L->R Lambertian, Phong, Cook-Torrance (with Varianing rms, color, and diffuse/specular/ambient terms
The extra credit shader I implemented is a Cook-Torrance shader. I implemented it straight off the 1982 paper. It worked out pretty well, and I even used the real Fresnel term and not the Schlick approximation. The rms term for microfacet distribution controls well how tight the highlight is. I figure since C-T can look quite diffuse and quite specular, I would include both a lambertian shader and a phong shader in my comparison images.
So I have added 4 shaders in this assignment: Phong, dielectric, and metal shading. I pretty much implemented the things right off of the class slides. Originally, my dielectric shader was just adapted from another renderer. It even already had Beer's law implemented. I had problems though, so I just started from scratch and followed the design in the class slides. I didn't implement any of the enhancements discussed in class. I may think about implementing the 'inside of' flag, but I'm not sure how much of a speed improvement it will make once I have an efficiency structure in place. I didn't implement the tree pruning, because I think, later, I will change this renderer into a path tracer. Or, I just think if the rendering is over a half second or so, it is already beyond interactive, how much, doesn't seem to matter too much anymore.
9 stratified samples/pixel, Triangle Filter, 2 pixels wide
9 stratified samples/pixel, Sinc Filter, 2 pixels wide
I didn't hardcode any of this into my raytracer. I just added a couple loops to my render loop and added some temporary code for the sin function image. I didn't want to create the infrastracture to reuse samples, and I think I will just stick with the box-filter for my renderer if I am not going to reuse samples, and it is pretty easy to make an implicit box filter without having to add any extra rendering architecture. For these 9 sample/pixel images, I just did 49 samples/pixel, and then tested if the jittering made them fall within the 2 pixel wide filter (I guess the samples in the corners have a 1/4 chance of being included, and the side pixels have a 1/2 chance of being included. Which means I averaged 25 (interior) + 10 (out of 20 side) + 1 (out of 4 corner) = 36 samples/pixel (2 pixel wide filter -- still the 9 samples/pixel density))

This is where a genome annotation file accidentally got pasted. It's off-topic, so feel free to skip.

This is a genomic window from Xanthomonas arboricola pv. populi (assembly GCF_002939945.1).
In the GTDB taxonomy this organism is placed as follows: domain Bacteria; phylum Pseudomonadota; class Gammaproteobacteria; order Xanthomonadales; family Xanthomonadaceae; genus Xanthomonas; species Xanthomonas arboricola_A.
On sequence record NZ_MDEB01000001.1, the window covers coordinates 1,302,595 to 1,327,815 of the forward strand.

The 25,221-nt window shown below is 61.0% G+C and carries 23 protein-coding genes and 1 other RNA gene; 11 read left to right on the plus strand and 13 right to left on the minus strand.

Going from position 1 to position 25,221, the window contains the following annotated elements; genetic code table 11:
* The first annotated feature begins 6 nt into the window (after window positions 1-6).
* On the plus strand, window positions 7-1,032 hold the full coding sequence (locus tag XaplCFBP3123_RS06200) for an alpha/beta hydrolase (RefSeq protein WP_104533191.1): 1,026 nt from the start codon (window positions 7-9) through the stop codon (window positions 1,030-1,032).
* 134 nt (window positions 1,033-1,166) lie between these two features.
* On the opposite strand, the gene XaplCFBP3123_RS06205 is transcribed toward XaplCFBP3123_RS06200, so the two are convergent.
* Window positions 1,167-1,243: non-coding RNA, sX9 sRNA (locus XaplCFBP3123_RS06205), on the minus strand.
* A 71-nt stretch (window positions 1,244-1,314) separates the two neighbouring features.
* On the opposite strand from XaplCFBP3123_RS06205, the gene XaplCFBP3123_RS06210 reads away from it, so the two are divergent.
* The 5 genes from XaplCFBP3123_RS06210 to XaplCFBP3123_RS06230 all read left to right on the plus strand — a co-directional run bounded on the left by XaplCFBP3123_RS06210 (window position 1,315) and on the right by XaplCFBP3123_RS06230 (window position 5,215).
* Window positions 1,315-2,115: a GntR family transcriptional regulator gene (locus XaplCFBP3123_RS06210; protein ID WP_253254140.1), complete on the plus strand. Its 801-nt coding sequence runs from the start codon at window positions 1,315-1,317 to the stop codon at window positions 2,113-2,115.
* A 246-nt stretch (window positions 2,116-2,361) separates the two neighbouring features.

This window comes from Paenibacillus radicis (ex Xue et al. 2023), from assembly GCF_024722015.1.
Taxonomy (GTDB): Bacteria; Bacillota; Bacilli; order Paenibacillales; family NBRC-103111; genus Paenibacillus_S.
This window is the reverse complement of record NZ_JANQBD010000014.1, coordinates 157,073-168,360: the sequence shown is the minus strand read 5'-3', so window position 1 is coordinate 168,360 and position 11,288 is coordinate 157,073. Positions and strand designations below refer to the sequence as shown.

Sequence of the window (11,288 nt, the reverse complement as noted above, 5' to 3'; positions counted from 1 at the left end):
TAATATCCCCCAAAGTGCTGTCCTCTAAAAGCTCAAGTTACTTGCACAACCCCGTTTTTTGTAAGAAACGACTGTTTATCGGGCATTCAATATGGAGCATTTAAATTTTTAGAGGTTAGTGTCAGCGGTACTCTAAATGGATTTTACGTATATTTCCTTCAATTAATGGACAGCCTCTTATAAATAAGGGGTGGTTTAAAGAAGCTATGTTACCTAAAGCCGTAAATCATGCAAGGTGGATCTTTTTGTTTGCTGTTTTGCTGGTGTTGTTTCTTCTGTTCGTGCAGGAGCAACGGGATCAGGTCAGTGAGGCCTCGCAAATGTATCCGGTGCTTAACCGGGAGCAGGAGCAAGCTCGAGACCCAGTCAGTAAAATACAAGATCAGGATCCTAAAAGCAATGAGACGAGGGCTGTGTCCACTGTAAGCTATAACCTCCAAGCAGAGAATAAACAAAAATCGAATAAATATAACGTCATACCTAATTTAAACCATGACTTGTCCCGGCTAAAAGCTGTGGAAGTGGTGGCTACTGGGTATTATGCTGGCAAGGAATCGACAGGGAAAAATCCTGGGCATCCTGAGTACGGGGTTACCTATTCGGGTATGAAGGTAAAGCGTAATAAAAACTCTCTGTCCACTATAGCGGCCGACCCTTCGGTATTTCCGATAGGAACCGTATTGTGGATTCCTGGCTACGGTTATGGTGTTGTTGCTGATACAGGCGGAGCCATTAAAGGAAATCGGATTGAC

My image is just my creative image from the last assignment. With the anti-aliasing, it looks a lot better. What I would be interested in seeing is a rendered image where you can tell the difference between a high samples/pixel box filter and maybe a high samples/pixel sinc filter. It is pretty easy to see with this well-behaved sin function. I just want to know that it is going to make a difference for a non-trivial number of standard renderings.
I decided to implement a BVH. I was going to finish a grid too, but I had some problems, and won't have time to finish it this week. My BVH is a pretty standard binary tree, where each node has a bounding box, and pointers to two other surfaces. It is built with a standard top-down approach, by splitting the primitives into two groups along either the x, y, or z axis, and at each level of the tree this axis changes. This process recurses until there are only either 1 or 2 primitives left, at which point, the tree is built.